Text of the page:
Today in Music History
A Daily Look at Music History For Violin Students
A Look at What Happened on Today's Date
Long, Long Ago . . . Or Maybe Just Last Year
September 18
1693 - Antonio Vivaldi entered clergy in Venice at age 15.

1700 - Vivaldi became deacon of the church in Venice at age 22.

1763 - An instrument named the spinet (the first in America) was mentioned in The Boston Gazette newspaper. John Harris made the spinet, a small upright piano with a three to four octave range.

1765 - Oliver Holden, American hymn composer, was born. His popular tune was Coronation, to Edward Perronet's hymn All Hail the Power of Jesus' Name

1910 - Leon Stein, American composer, was born.

1917 - The Honolulu Ad Club patented the ukulele.

1971 - Pink Floyd, who toyed with classical music elements throughout their career, became the first rock group to appear at the Montreux Festival of  Classical Music in Switzerland. The quartet performed its symphonic work Atom Heart Mother.

1986 - First performance of John Corigliano's Fantasia on an Ostinato by the New York Philharmonic conducted by Zubin Mehta.

1998 - First performance of Bright Sheng's Spring Dreams with cellist Yo-Yo Ma and the Seattle Symphony

Did You Guess?
Ukuleles have 4 strings.  They are traditionally tuned to G, C, E and A, but alternative tunings are common.
Can You Guess? The ukulele is a small instrument shaped like a guitar.  Can You Guess how many strings a ueklele has?

Go to the Bottom of the Page for the Answer
What Else
September 18, 2003, Joshua Bell premiered John Corigliano's Violin Concerto. Joshua Bell with Baltimore Symphony.

Corigliano was born in New York, February 16, 1938. His father was concertmaster of the New York Philharmonic from 1943 to 1966 and his mother was an accomplished pianist. Corigliano holds the position of Distinguished Professor of Music at Lehman College, City University of New York and, in 1991, was named to the faculty of The Juilliard School.
Corigliano was also elected to the American Academy and Institute of Arts and Letters in 1991.  In 1992, Musical America named him their first "Composer of the Year." The National Arts Club in New York City honored him with their Gold Medal in March 2002.

John Corigliano, winner of the 2001 Pulitzer Prize in Music for his Symphony No. 2.  The symphony is an expansion and rewriting of his  1995 String Quartet.  The work was premiered by the Boston Symphony under Seiji Ozawa in November, 2000.  Its first recording will be on Ondine Records with John Storgårds conducting The Helsinki Philharmonic.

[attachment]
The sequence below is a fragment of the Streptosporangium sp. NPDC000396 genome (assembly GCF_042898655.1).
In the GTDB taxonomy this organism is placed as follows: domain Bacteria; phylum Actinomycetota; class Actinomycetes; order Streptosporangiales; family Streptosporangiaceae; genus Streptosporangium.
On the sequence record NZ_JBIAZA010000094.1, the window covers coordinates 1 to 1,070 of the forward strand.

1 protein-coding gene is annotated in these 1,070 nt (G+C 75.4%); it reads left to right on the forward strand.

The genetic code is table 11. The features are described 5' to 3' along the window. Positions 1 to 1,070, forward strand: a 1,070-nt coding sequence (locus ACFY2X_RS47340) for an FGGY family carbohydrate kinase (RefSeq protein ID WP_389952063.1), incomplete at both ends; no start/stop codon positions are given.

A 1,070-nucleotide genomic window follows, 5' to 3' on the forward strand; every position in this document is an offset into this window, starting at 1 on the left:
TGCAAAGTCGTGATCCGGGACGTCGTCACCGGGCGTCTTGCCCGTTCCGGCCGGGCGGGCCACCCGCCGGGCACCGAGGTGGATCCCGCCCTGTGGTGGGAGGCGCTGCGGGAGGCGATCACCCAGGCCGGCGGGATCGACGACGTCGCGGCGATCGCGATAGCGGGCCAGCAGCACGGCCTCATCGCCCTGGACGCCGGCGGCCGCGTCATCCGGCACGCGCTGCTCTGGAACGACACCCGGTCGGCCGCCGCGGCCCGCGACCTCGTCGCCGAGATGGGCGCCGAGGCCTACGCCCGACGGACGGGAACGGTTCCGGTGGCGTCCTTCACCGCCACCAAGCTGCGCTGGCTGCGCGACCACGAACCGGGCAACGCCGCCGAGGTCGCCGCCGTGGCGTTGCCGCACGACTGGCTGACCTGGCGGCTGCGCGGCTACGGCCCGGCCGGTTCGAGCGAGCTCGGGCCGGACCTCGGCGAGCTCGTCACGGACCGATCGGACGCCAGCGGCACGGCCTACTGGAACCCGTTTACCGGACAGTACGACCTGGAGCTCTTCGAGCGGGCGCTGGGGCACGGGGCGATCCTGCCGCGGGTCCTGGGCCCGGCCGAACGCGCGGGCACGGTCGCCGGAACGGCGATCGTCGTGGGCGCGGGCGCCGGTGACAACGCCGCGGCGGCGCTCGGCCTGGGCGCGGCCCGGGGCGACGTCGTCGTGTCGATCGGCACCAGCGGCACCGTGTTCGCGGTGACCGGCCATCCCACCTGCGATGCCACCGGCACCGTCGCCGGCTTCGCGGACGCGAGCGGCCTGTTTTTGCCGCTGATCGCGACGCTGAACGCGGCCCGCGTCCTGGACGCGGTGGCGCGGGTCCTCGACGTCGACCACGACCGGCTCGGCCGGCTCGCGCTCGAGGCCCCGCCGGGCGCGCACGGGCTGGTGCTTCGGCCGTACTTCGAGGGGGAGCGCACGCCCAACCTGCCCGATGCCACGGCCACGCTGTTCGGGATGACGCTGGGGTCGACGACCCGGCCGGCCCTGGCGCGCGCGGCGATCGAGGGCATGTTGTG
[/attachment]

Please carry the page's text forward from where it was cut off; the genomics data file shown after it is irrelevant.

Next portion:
In March 2000, Corigliano won another coveted prize: the "Oscar," the Academy Award, for "The Red Violin," his third film score. He was the second classical composer, after Aaron Copland, to be so honored. Esa-Pekka Salonen leads soloist Joshua Bell and the strings of the London Philharmonia in Sony Classical's recording of the soundtrack, which also features the first recording of The Red Violin: Chaconne for Violin and Orchestra, an 18-minute movement for violin and full orchestra introduced in 1997 by Bell with the San Francisco and Boston symphonies. Corigliano's first film score, for "Altered States," was nominated for an Academy Award in 1981.  His second film score was for the British "Revolution.,"

When the violin concerto debuted on this date in 2003, the crowd erupted into a standing ovation, but at least one critic (Stephen Wigler) was not so kind, stating that much of the work simply presented already familiar themes, both by Corigliano and many other composers ("Bach, Brahms, Bruch, Prokofiev, Shostakovich, Paganini, Barber and others").  He did, however, compliment the Chaccone and Scherzo portions of the work.  The piece was co-commissioned by the Dallas and Atlanta Symphony Orchestras, and the San Francisco Ballet who presented a choreographed version in Spring, 2005.
John Corigliano
1938 - 
Corigliano and Joshua Bell, Red Violin
Corigliano and Joshua Bell, Red Violin
The Red Violin Caprices are derived from John Corigliano's music for The Red Violin, which received the 1999 Academy Award for Best Original Score. The Caprices were composed especially for Joshua Bell. 'These Caprices, composed in conjunction with the score for Francois Girard's film The Red Violin, take a spacious, troubadour-inspired theme and vary it, intentionally evoking Baroque, Gypsy, and arch-Romantic themes.
Another Collaboration Between
John Corigliano
and Joshua Bell
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